The combined commando of Potgieter and Uys rode out of the encampments in two separate columns on 5 and 6 April 1838. Together they numbered 347 horsemen and thus constituted by far the largest force that the trekkers so far had been able to assemble. The Zulu commander, Ndlela, allowed them to ride to within a few miles of Umgungundhlovu and only stood to fight on ground of his own choosing. 'The Zulus,' lamented Francis Owen, 'selected very advantageous ground for the fight within half an hour's ride, and in sight of Umgungundhlovu, my late residence.'

Here the road to the king's 'Great Place' entered a narrow defile commanded on both sides by steep rocky hills which provided excellent cover. At its end the defile led into a valley dominated on the right by a mountain known as Italeni. Below it three Zulu regiments could be seen, and after a short conversation with Potgieter, the impetuous Uys, shouting 'Comrades, the soldiers of the murderer are there. Let us fall upon them,' led his contingent towards them at a gallop. Immediately the hills on both sides came to life with hidden Zulus who swarmed down to block the exit of the defile. At the base of Italeni Uys's men dismounted to attack the Zulus on the right, while Potgieter, more cautiously and with his men still on horseback, Moved off on the other side to engage the enemy's right flank. Unfortunately the two attacks were utterly uncoordinated.

Uys's charge scattered the Zulus opposed to him, but his fighting men then made the mistake of splitting into several small groups, and each one was quickly surrounded when the Zulus rallied and fought back among the boulders. A wild melee developed in which Piet Uys and his son, Dirkie, were tragically killed.

To understand the course of events we cannot do better than follow the account left by Jacobus Boshof.

'Uys gallantly rushed in among the enemy,' he writes, 'with a mere handful of men and drove a whole regiment before him; but, on returning to join the rest of his men, another large body of Zulus, who had concealed themselves in the gullies on each side of him, rushed upon him and his few brave followers, and killed seven of them. By this time Potgieter had begun to retreat, and Uys and his son, a youth of about fourteen years of age, had as yet escaped unhurt; but as the former stopped his horse to sharpen the flint of his gun the enemy approached and threw an assegai at him, which wounded him mortally in the loins. He, however, pulled out the weapon, and after this he even took up another man, whose horse was knocked up, behind him; but he soon fainted from loss of blood. Recovering again, he was held on his horse for some distance by a man on each side of him. At length he said he felt his end approaching, and desired to be laid on the ground. He then said to his son and the other men about him: "Here I must die. You cannot get me any further, and there is no use to try it. Save yourselves, but fight like brave fellows to the last, and hold God before your eyes." They here left him, but not before they saw that to remain longer on the spot would be certain death to them. After galloping for about a hundred yards, the younger Uys, looking round, saw the enemy closing round his dying father in numbers, and at the same time he perceived his father lifting up his head. This was too much for the feelings of the lad: he turned round his horse, and alone rushed upon the enemy, compelled them to retreat, and shot three Zulus, before he was hemmed in by overpowering numbers and dispatched.' Nine other Boers were killed before the party managed to withdraw to safety.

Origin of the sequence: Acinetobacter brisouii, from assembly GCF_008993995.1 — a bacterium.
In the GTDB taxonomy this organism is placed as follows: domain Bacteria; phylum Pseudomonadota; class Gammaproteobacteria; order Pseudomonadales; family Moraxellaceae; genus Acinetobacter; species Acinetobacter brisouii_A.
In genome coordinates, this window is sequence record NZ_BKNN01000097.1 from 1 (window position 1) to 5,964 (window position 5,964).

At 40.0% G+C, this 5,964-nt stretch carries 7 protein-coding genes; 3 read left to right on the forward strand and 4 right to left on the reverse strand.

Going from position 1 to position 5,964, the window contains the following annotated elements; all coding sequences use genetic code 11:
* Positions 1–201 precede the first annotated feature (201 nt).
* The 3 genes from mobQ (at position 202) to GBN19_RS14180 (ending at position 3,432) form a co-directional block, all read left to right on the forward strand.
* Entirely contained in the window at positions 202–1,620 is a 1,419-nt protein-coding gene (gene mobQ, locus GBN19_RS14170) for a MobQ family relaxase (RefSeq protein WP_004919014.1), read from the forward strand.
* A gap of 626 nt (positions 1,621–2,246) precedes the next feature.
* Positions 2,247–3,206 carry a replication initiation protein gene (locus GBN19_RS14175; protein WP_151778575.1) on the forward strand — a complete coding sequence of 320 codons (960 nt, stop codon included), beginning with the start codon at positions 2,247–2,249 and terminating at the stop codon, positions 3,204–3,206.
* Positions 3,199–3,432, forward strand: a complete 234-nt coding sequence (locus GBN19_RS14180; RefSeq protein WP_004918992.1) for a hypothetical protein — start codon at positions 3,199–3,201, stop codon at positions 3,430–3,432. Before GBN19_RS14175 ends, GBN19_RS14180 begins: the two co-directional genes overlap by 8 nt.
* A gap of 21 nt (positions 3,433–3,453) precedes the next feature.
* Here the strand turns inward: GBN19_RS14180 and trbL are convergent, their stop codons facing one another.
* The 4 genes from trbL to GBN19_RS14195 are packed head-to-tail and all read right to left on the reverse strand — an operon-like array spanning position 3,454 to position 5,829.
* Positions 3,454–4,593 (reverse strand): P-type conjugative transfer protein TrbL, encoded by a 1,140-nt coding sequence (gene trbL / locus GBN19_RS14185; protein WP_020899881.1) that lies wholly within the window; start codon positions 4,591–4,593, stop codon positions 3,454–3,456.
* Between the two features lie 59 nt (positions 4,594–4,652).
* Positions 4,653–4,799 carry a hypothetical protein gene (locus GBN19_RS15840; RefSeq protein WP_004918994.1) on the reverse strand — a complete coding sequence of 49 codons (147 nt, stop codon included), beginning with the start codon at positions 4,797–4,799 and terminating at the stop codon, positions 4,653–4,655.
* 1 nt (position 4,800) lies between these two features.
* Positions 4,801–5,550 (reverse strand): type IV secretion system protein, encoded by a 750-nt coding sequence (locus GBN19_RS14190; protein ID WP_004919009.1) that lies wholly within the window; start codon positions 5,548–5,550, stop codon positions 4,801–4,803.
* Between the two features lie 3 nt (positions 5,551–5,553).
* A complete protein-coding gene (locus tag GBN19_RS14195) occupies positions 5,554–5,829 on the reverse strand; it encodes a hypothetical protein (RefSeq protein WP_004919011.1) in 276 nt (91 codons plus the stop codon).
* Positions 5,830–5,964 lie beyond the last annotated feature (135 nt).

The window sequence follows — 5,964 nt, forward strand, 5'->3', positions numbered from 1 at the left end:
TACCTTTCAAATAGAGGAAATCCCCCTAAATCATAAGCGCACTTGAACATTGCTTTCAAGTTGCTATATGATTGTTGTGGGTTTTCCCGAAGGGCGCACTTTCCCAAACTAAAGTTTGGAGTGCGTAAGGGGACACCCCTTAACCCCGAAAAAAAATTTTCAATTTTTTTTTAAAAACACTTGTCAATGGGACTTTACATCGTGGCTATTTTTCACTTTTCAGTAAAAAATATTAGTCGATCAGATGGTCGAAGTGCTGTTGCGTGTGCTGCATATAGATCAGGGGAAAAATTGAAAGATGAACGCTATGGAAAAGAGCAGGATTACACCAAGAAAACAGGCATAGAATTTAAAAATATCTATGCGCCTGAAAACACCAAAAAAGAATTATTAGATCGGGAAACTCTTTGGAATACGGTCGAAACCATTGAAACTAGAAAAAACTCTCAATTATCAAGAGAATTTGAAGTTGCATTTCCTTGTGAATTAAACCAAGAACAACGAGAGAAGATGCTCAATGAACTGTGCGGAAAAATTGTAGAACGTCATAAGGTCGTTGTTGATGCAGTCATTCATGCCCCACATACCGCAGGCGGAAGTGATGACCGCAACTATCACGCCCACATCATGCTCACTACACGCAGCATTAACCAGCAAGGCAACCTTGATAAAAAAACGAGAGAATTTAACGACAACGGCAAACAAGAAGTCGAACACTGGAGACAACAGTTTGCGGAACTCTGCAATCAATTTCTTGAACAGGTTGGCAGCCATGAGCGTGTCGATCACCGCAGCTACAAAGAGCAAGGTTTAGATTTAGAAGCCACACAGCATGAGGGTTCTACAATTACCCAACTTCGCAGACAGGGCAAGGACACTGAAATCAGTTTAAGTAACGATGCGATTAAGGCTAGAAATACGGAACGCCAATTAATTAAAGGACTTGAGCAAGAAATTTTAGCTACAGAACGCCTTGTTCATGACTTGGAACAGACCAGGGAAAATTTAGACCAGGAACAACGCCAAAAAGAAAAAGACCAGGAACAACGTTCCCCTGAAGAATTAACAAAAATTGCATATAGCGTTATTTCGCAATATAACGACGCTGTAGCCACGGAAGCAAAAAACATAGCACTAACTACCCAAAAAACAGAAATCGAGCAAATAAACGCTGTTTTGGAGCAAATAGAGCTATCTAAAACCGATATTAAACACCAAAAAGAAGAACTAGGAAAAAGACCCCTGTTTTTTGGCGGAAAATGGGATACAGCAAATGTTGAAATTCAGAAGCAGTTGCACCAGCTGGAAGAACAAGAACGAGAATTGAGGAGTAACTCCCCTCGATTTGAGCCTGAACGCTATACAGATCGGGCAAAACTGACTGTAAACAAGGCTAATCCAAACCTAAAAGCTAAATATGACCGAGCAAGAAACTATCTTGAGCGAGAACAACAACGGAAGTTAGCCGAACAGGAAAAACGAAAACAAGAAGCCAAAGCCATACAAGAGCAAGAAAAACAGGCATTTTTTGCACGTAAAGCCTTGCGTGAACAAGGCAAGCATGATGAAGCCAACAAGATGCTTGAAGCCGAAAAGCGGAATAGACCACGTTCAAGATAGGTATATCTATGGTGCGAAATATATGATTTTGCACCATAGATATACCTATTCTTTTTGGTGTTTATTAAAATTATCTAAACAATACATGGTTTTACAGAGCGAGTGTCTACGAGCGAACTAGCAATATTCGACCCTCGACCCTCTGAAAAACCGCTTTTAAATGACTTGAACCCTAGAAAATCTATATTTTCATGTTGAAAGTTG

In this crisis Uys's men received no assistance from the other contingent of the commando which had drawn rein at a small spruit [rivulet]. Potgieter, who had always before been ready for a fight, now hung back. He refused either to press in an attack on the left flank or allow his horsemen to move over to cover the retreat of the Uitenhage men. (To their credit it must be noted that sixteen of Potgieter's followers disobeyed his orders and rode to their friends' assistance.) Potgieter himself, abandoning Uys's pack horses and ammunition, led the majority of his followers on to a high hill and then rode off with them in an ignominious retreat which did not halt until it had regained the safety of the trekker camps. It was no wonder that this foray was given the derisory name of the Vlug Commando—the Flight Commando.

'One whole division of 150 men were put to shameful flight,' wrote Francis Owen, forgetting his grammar for once in his indignation, and in sober truth the story of the Vlug commando was a disgrace and a painful licking to boot. Nor could the trekkers afford to lose a man of Uys's fighting calibre. Accusations of cowardice and treachery were flung in Potgieter's face, and he was infuriated by the charges; had he gone over to the attack, he said, his men would never have escaped alive from Italeni and there was a good deal of substance in what he stated. But one suspects in fact that Potgieter had discharged what he believed to be his larger loyalty by refusing to endanger his own followers in an attempt to extricate Uys from his danger. One should perhaps not criticise his attitude too much. Potgieter's heart was not in the fight for Natal. He was a clan leader by nature; and the maatschappij had only recently rejected him as leader of the trek and given its allegiance instead to Piet Retief. At all events he had come now to the final parting of the ways. He argued, grumbled and sulked, and then despite all Maritz's pleas that he should not leave his fellow-countrymen in the lurch, Potgieter withdrew with his followers over the Berg. Of a sudden the lion of the north had taken on the role of an anti-hero and to the majority of the trekkers his action was the classical dolchstoss, the legendary stab in the back; they watched him go with sullen resentment, and an erstwhile friend who met Potgieter on his way to the high veld was doing no more than express the general feeling when he fulminated against the man who had conquered at Vegkop, Mosega and Kapain as one 'to whose treacherous and cowardly conduct the farmers attribute their defeat and the death of Uys'.